Adam Hartwell: One of the things that we often run up against, particularly when we're talking about significant disability, is that there are certain financial limitations and there are a lot of extra expenditures that are necessary for someone to be able to be able to live independently.
You know everything from augmentative communication devices to mobility aids to perhaps if you are someone who is, say in a wheelchair, you're going to want your counters at a lower height. These things cost a lot of money. And being able to afford to put those in place is a frequent barrier that would allow people to be able to.
Interact with the world in the way that everybody else gets to. You know we often talk about the curb cut scenario because oftentimes accommodations as when they're put into place benefit the community at large, even though they were initially prepared for [00:16:00] somebody with a disability. So the curb cut thing is the place in a curb where there's a cutout with a ramp on it that was initially put into place for somebody, perhaps with a wheelchair to be able to go up.
When they're put in place, we find that they're so much easier for someone who's using a moving dolly. For someone who's got a kid in a stroller, for someone who needs to pull a wheeled suitcase, there is a, you know accommodations tend to benefit the world at large, but they do require someone to put them in place and.
There is a financial barrier when it comes to being able to achieve that in certain scenarios, and if we can help people to be able to generate their own independent wealth so that they're able to start Putting those things in place for themselves and you know, hopefully as a society we also put them at large.
We create systems that make people be able to be much more successful. We have seen in general that if we put $2 of [00:17:00] investment towards people with disabilities and employment, that we get $5 back in the economy in general. It is always a net good to assist people to be able to achieve their best selves.
Jonathan Hughes: I think you're absolutely right about, you know, most people assuming that investing is only for the wealthy. I know myself, I would, I don't actively invest. It's hard to get over that hesitance to think that you should be able to invest because investing is something that you think is only for wealthy people.
So that's just me. But I imagine that that hesitance is felt even more so by the folks who may be helped by able.
Adam Hartwell: I think that that's absolutely true and I think that it's, it's true on multiple levels. One of the big things is that there's this idea that you need hundreds of thousands of dollars to start investing. Where we have proven that, you know, returns are returns no matter how much money you're putting into an account that's netting those returns. And you also don't need to be an investment [00:18:00] expert. You could a lot, you know, Large companies, like we work with Fidelity for ABLE here in Massachusetts, do a fantastic job of maintaining portfolios.
So yes, you're not going to get as much back if you're putting $10 a month into account as you'll be getting if you put $10,000 into same, that same account, however, You know, investment returns, you know, they, depending on what kinds you do, they have all sorts of different levels, right? But, you know, my savings account has like a 0.5%, you know, return in interest.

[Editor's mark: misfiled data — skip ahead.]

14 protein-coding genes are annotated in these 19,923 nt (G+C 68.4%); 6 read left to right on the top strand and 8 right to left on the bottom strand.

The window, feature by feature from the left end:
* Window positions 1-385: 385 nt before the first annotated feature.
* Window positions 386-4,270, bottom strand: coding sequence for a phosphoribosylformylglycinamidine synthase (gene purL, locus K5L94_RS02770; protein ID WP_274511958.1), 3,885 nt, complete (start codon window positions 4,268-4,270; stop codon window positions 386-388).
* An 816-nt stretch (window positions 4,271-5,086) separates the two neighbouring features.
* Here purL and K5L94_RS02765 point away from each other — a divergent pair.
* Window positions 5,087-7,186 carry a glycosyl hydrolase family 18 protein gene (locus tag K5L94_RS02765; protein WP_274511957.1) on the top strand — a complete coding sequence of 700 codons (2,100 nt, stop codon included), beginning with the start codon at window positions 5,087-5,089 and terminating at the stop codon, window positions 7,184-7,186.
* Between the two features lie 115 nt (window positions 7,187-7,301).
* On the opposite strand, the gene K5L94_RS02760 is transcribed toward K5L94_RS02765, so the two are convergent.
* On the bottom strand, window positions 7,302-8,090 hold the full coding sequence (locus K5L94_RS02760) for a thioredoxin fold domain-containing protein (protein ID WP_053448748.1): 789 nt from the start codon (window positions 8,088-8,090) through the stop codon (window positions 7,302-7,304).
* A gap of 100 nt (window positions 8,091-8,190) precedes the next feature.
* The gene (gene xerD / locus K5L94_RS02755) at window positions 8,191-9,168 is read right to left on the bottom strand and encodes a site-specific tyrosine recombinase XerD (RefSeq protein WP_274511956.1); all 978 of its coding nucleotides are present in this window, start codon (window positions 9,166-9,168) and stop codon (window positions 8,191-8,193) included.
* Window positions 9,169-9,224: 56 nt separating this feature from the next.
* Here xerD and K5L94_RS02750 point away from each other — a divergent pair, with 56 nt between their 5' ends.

Investments tend to get somewhere, you know, a lot of in retirement accounts get nine or 10%. You know you know, depending, ABLE has eight levels of portfolios. Which will of course chew based on level of aggression. We'll have different things. But historically, hypothetically, you're going to probably, if you go for sort of the middle ground, you're probably going to end up around a 6% return.
Hypothetically. I don't want to try and guess what the market will do, but again, 6% is way better than 0.5. And so, you know, [00:19:00] using that, that math, I mean, if I put a hundred dollars a month in, Right. For 20 years that, that, that 6% return, just that math goes from $24,000 to $46,000. Is it millions? No, but it's an extra $22,000.
And if it's an ABLE account that doesn't count as income, you're not going to be taxed income on that. But even if you put, you know, $15, you know, a month into an account and you get that 6% back. Okay, so maybe you've only got a couple extra thousand dollars instead of $22,000, but it's still more than you had before that you can then utilize to elevate your yourself and be able to perhaps accomplish things.
You know, I understand fully, especially when we're talking about the limitations going in where we've got the $2,000 asset limit that a lot of folk deal with, which also tends to, there's an income limit in how much hours that an individual wants to work without endangering their benefits. Hmm. But Doing like that Netflix subscription amount, you know, five, 10, $15 a month, you won't yield [00:20:00] huge returns.
It won't get hundreds and thousands of millions of dollars back, but it will you'll end up better off than if you just put it into a checking account. Because you're going to be participating in the way the, the economy works and what we as a society have decided to try and emphasize as important for how we want to money to be treated. And that is, that money does its best when it's put into that scenario rather than put aside and taken out of the economy, which is sort of what savings tend to do. So when we're talking about someone being able to afford. First, last, security. Talking about someone being able to afford the, being able to buy a house, being able to afford getting a car, being able to move closer to a specialist that they need to be able to increase their quality of life.